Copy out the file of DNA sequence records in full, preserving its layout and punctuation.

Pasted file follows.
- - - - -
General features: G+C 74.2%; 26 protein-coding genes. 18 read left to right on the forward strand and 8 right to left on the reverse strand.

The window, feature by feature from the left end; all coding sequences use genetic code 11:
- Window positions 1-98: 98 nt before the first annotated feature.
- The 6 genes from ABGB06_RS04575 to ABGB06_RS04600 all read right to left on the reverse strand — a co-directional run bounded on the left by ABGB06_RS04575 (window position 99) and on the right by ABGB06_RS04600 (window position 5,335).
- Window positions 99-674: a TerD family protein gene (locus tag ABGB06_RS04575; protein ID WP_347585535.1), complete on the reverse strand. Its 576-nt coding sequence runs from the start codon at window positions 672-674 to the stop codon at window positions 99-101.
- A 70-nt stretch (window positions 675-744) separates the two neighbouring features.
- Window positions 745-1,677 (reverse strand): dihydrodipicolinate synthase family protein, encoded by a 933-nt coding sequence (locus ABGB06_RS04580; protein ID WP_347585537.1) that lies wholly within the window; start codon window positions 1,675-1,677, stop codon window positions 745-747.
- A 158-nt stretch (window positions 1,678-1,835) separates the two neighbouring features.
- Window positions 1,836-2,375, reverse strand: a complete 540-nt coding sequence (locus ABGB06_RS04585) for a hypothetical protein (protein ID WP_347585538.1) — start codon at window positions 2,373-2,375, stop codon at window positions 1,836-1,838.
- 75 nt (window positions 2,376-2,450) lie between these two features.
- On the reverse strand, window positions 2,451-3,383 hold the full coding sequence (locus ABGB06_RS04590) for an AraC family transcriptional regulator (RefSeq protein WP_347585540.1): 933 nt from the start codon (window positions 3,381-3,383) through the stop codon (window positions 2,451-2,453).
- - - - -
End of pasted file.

General features: G+C 74.2%; 26 protein-coding genes. 18 read left to right on the forward strand and 8 right to left on the reverse strand.

The window, feature by feature from the left end; all coding sequences use genetic code 11:
- Window positions 1-98: 98 nt before the first annotated feature.
- The 6 genes from ABGB06_RS04575 to ABGB06_RS04600 all read right to left on the reverse strand — a co-directional run bounded on the left by ABGB06_RS04575 (window position 99) and on the right by ABGB06_RS04600 (window position 5,335).
- Window positions 99-674: a TerD family protein gene (locus tag ABGB06_RS04575; protein ID WP_347585535.1), complete on the reverse strand. Its 576-nt coding sequence runs from the start codon at window positions 672-674 to the stop codon at window positions 99-101.
- A 70-nt stretch (window positions 675-744) separates the two neighbouring features.
- Window positions 745-1,677 (reverse strand): dihydrodipicolinate synthase family protein, encoded by a 933-nt coding sequence (locus ABGB06_RS04580; protein ID WP_347585537.1) that lies wholly within the window; start codon window positions 1,675-1,677, stop codon window positions 745-747.
- A 158-nt stretch (window positions 1,678-1,835) separates the two neighbouring features.
- Window positions 1,836-2,375, reverse strand: a complete 540-nt coding sequence (locus ABGB06_RS04585) for a hypothetical protein (protein ID WP_347585538.1) — start codon at window positions 2,373-2,375, stop codon at window positions 1,836-1,838.
- 75 nt (window positions 2,376-2,450) lie between these two features.
- On the reverse strand, window positions 2,451-3,383 hold the full coding sequence (locus ABGB06_RS04590) for an AraC family transcriptional regulator (RefSeq protein WP_347585540.1): 933 nt from the start codon (window positions 3,381-3,383) through the stop codon (window positions 2,451-2,453).